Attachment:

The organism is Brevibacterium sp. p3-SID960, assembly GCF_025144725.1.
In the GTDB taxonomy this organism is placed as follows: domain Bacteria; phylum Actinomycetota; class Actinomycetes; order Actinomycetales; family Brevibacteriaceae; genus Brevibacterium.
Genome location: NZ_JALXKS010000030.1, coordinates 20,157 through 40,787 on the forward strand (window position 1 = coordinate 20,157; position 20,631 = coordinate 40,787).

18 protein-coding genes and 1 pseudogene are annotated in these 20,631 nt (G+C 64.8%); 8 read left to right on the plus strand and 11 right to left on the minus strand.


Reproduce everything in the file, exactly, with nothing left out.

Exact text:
The organism is Brevibacterium sp. p3-SID960, assembly GCF_025144725.1.
In the GTDB taxonomy this organism is placed as follows: domain Bacteria; phylum Actinomycetota; class Actinomycetes; order Actinomycetales; family Brevibacteriaceae; genus Brevibacterium.
Genome location: NZ_JALXKS010000030.1, coordinates 20,157 through 40,787 on the forward strand (window position 1 = coordinate 20,157; position 20,631 = coordinate 40,787).

18 protein-coding genes and 1 pseudogene are annotated in these 20,631 nt (G+C 64.8%); 8 read left to right on the plus strand and 11 right to left on the minus strand.